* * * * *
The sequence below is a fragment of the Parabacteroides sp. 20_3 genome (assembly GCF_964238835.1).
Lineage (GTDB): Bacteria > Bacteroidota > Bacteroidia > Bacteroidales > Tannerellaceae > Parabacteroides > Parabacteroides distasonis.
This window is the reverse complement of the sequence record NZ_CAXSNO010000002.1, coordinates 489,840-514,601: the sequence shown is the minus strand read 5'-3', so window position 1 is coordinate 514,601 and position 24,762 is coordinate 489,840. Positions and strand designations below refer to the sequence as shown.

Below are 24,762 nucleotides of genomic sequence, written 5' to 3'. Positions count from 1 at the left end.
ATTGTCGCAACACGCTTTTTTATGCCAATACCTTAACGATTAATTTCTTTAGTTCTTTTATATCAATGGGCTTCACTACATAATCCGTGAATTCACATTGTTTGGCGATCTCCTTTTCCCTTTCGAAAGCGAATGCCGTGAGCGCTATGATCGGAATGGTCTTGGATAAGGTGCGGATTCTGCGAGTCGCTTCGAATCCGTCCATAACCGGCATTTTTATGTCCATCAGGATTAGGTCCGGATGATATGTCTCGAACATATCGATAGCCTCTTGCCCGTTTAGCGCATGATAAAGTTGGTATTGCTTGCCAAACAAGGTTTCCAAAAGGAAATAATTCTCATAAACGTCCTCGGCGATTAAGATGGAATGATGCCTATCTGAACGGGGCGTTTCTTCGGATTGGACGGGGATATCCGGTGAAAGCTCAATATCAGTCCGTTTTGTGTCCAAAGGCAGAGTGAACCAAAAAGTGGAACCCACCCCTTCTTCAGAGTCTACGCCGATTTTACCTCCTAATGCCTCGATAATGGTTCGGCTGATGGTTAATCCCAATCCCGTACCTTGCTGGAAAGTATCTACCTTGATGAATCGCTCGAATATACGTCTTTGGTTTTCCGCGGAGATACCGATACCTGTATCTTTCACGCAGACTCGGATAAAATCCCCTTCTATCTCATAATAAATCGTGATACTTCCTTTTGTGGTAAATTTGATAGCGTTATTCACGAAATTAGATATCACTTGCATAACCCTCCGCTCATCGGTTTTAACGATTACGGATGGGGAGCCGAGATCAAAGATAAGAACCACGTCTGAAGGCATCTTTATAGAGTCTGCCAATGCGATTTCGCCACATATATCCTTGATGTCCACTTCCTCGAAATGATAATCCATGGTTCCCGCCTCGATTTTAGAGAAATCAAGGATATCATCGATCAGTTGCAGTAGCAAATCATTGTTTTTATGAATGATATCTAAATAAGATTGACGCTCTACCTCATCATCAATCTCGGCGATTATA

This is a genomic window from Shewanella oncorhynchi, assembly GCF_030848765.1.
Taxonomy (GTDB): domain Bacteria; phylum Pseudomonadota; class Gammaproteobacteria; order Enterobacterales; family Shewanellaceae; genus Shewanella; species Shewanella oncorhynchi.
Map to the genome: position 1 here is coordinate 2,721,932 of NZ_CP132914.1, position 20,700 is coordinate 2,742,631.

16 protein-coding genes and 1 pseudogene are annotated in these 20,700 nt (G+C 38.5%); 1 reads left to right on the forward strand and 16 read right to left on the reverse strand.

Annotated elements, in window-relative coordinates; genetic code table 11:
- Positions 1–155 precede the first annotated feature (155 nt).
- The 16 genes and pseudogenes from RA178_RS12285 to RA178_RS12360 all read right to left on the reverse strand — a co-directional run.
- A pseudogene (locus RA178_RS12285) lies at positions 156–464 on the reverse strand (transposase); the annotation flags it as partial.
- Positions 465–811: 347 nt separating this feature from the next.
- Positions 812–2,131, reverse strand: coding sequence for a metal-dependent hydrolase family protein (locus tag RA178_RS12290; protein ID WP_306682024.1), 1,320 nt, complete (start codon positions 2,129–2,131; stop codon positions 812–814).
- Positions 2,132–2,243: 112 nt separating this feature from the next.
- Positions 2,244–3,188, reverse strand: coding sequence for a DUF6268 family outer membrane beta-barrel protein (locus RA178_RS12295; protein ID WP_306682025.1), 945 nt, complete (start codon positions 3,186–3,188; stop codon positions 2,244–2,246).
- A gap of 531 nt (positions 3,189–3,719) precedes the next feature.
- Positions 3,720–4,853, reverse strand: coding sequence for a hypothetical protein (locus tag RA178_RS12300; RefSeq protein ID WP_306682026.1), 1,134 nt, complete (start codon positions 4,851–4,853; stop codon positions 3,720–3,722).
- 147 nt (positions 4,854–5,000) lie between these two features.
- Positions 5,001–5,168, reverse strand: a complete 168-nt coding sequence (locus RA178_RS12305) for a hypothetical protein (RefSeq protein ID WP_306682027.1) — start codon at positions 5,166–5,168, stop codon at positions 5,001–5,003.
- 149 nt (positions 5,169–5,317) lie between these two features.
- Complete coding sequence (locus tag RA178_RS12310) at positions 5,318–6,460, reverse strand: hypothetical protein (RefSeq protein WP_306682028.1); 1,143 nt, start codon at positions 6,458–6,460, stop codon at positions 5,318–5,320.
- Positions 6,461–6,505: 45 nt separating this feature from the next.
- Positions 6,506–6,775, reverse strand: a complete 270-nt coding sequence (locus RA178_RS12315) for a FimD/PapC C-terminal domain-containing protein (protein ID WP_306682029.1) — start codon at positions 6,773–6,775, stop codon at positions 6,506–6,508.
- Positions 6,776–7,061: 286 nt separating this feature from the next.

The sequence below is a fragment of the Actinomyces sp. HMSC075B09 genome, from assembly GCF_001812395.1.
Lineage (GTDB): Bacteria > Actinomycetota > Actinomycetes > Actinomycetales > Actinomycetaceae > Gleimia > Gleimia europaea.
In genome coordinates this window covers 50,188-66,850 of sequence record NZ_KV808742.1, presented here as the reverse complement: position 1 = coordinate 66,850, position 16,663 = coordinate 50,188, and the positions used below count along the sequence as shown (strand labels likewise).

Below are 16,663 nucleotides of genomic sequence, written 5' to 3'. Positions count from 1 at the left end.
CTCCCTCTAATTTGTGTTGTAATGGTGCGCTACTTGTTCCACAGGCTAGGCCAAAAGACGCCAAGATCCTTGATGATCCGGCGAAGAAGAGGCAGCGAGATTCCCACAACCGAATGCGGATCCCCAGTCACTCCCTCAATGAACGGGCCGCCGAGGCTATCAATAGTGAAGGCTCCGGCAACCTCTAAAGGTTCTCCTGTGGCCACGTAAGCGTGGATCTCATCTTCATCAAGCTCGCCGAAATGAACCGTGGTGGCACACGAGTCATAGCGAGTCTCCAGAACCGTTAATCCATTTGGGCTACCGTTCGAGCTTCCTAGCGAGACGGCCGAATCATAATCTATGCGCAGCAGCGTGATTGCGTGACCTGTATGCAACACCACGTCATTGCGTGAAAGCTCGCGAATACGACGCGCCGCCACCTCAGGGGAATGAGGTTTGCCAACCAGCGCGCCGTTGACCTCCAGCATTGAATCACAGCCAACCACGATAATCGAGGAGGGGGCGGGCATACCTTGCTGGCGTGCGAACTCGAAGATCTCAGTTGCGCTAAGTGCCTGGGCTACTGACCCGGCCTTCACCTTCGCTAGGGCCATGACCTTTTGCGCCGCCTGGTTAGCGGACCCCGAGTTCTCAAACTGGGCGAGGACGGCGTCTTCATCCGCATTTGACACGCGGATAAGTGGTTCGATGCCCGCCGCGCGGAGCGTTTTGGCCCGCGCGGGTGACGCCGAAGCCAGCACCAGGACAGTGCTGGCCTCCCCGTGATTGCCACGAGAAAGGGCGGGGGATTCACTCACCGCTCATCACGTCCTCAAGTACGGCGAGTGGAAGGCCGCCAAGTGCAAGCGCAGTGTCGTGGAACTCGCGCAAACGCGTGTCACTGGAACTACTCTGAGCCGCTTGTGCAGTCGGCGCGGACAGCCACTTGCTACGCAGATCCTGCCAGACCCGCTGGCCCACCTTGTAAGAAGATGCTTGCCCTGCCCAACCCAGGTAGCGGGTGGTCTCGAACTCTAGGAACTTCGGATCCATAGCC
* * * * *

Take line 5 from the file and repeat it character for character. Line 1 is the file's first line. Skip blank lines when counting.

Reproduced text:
ATTGTCGCAACACGCTTTTTTATGCCAATACCTTAACGATTAATTTCTTTAGTTCTTTTATATCAATGGGCTTCACTACATAATCCGTGAATTCACATTGTTTGGCGATCTCCTTTTCCCTTTCGAAAGCGAATGCCGTGAGCGCTATGATCGGAATGGTCTTGGATAAGGTGCGGATTCTGCGAGTCGCTTCGAATCCGTCCATAACCGGCATTTTTATGTCCATCAGGATTAGGTCCGGATGATATGTCTCGAACATATCGATAGCCTCTTGCCCGTTTAGCGCATGATAAAGTTGGTATTGCTTGCCAAACAAGGTTTCCAAAAGGAAATAATTCTCATAAACGTCCTCGGCGATTAAGATGGAATGATGCCTATCTGAACGGGGCGTTTCTTCGGATTGGACGGGGATATCCGGTGAAAGCTCAATATCAGTCCGTTTTGTGTCCAAAGGCAGAGTGAACCAAAAAGTGGAACCCACCCCTTCTTCAGAGTCTACGCCGATTTTACCTCCTAATGCCTCGATAATGGTTCGGCTGATGGTTAATCCCAATCCCGTACCTTGCTGGAAAGTATCTACCTTGATGAATCGCTCGAATATACGTCTTTGGTTTTCCGCGGAGATACCGATACCTGTATCTTTCACGCAGACTCGGATAAAATCCCCTTCTATCTCATAATAAATCGTGATACTTCCTTTTGTGGTAAATTTGATAGCGTTATTCACGAAATTAGATATCACTTGCATAACCCTCCGCTCATCGGTTTTAACGATTACGGATGGGGAGCCGAGATCAAAGATAAGAACCACGTCTGAAGGCATCTTTATAGAGTCTGCCAATGCGATTTCGCCACATATATCCTTGATGTCCACTTCCTCGAAATGATAATCCATGGTTCCCGCCTCGATTTTAGAGAAATCAAGGATATCATCGATCAGTTGCAGTAGCAAATCATTGTTTTTATGAATGATATCTAAATAAGATTGACGCTCTACCTCATCATCAATCTCGGCGATTATA